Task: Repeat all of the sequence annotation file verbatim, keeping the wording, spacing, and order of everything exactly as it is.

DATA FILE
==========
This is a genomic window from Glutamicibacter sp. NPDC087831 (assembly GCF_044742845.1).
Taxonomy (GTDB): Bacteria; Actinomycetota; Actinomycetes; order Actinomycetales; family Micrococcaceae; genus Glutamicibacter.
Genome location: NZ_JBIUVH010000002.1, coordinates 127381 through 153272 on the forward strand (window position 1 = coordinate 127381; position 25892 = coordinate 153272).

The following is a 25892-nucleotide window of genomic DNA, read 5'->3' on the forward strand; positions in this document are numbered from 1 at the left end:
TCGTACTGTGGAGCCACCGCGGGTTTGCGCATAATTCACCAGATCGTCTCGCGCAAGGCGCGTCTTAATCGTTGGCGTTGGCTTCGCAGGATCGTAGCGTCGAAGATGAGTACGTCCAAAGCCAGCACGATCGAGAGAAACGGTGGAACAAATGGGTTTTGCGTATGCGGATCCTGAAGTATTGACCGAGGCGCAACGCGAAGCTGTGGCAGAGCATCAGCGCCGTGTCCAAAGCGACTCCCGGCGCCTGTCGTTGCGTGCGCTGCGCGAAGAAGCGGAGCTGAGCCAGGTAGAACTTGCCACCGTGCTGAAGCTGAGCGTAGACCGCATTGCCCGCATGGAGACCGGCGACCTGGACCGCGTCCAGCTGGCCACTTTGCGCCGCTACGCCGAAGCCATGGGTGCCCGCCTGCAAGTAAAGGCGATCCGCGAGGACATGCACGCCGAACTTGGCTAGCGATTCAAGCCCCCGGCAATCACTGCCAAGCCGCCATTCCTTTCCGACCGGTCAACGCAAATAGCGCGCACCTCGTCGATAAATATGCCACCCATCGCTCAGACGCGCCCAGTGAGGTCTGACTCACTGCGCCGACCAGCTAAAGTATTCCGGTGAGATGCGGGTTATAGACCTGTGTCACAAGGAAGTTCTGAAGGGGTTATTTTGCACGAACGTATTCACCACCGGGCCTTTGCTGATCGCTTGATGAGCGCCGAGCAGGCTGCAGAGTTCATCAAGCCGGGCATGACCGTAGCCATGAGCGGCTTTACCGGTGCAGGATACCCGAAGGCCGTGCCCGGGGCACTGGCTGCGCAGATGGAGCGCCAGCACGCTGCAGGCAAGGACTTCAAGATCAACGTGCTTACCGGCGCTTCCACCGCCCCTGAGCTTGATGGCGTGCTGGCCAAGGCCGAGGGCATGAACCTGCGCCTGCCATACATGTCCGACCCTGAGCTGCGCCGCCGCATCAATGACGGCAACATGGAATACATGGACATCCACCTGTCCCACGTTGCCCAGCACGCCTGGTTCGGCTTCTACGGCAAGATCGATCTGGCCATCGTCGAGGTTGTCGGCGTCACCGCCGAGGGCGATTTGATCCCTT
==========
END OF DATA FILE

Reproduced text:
This is a genomic window from Glutamicibacter sp. NPDC087831 (assembly GCF_044742845.1).
Taxonomy (GTDB): Bacteria; Actinomycetota; Actinomycetes; order Actinomycetales; family Micrococcaceae; genus Glutamicibacter.
Genome location: NZ_JBIUVH010000002.1, coordinates 127381 through 153272 on the forward strand (window position 1 = coordinate 127381; position 25892 = coordinate 153272).

The following is a 25892-nucleotide window of genomic DNA, read 5'->3' on the forward strand; positions in this document are numbered from 1 at the left end:
TCGTACTGTGGAGCCACCGCGGGTTTGCGCATAATTCACCAGATCGTCTCGCGCAAGGCGCGTCTTAATCGTTGGCGTTGGCTTCGCAGGATCGTAGCGTCGAAGATGAGTACGTCCAAAGCCAGCACGATCGAGAGAAACGGTGGAACAAATGGGTTTTGCGTATGCGGATCCTGAAGTATTGACCGAGGCGCAACGCGAAGCTGTGGCAGAGCATCAGCGCCGTGTCCAAAGCGACTCCCGGCGCCTGTCGTTGCGTGCGCTGCGCGAAGAAGCGGAGCTGAGCCAGGTAGAACTTGCCACCGTGCTGAAGCTGAGCGTAGACCGCATTGCCCGCATGGAGACCGGCGACCTGGACCGCGTCCAGCTGGCCACTTTGCGCCGCTACGCCGAAGCCATGGGTGCCCGCCTGCAAGTAAAGGCGATCCGCGAGGACATGCACGCCGAACTTGGCTAGCGATTCAAGCCCCCGGCAATCACTGCCAAGCCGCCATTCCTTTCCGACCGGTCAACGCAAATAGCGCGCACCTCGTCGATAAATATGCCACCCATCGCTCAGACGCGCCCAGTGAGGTCTGACTCACTGCGCCGACCAGCTAAAGTATTCCGGTGAGATGCGGGTTATAGACCTGTGTCACAAGGAAGTTCTGAAGGGGTTATTTTGCACGAACGTATTCACCACCGGGCCTTTGCTGATCGCTTGATGAGCGCCGAGCAGGCTGCAGAGTTCATCAAGCCGGGCATGACCGTAGCCATGAGCGGCTTTACCGGTGCAGGATACCCGAAGGCCGTGCCCGGGGCACTGGCTGCGCAGATGGAGCGCCAGCACGCTGCAGGCAAGGACTTCAAGATCAACGTGCTTACCGGCGCTTCCACCGCCCCTGAGCTTGATGGCGTGCTGGCCAAGGCCGAGGGCATGAACCTGCGCCTGCCATACATGTCCGACCCTGAGCTGCGCCGCCGCATCAATGACGGCAACATGGAATACATGGACATCCACCTGTCCCACGTTGCCCAGCACGCCTGGTTCGGCTTCTACGGCAAGATCGATCTGGCCATCGTCGAGGTTGTCGGCGTCACCGCCGAGGGCGATTTGATCCCTT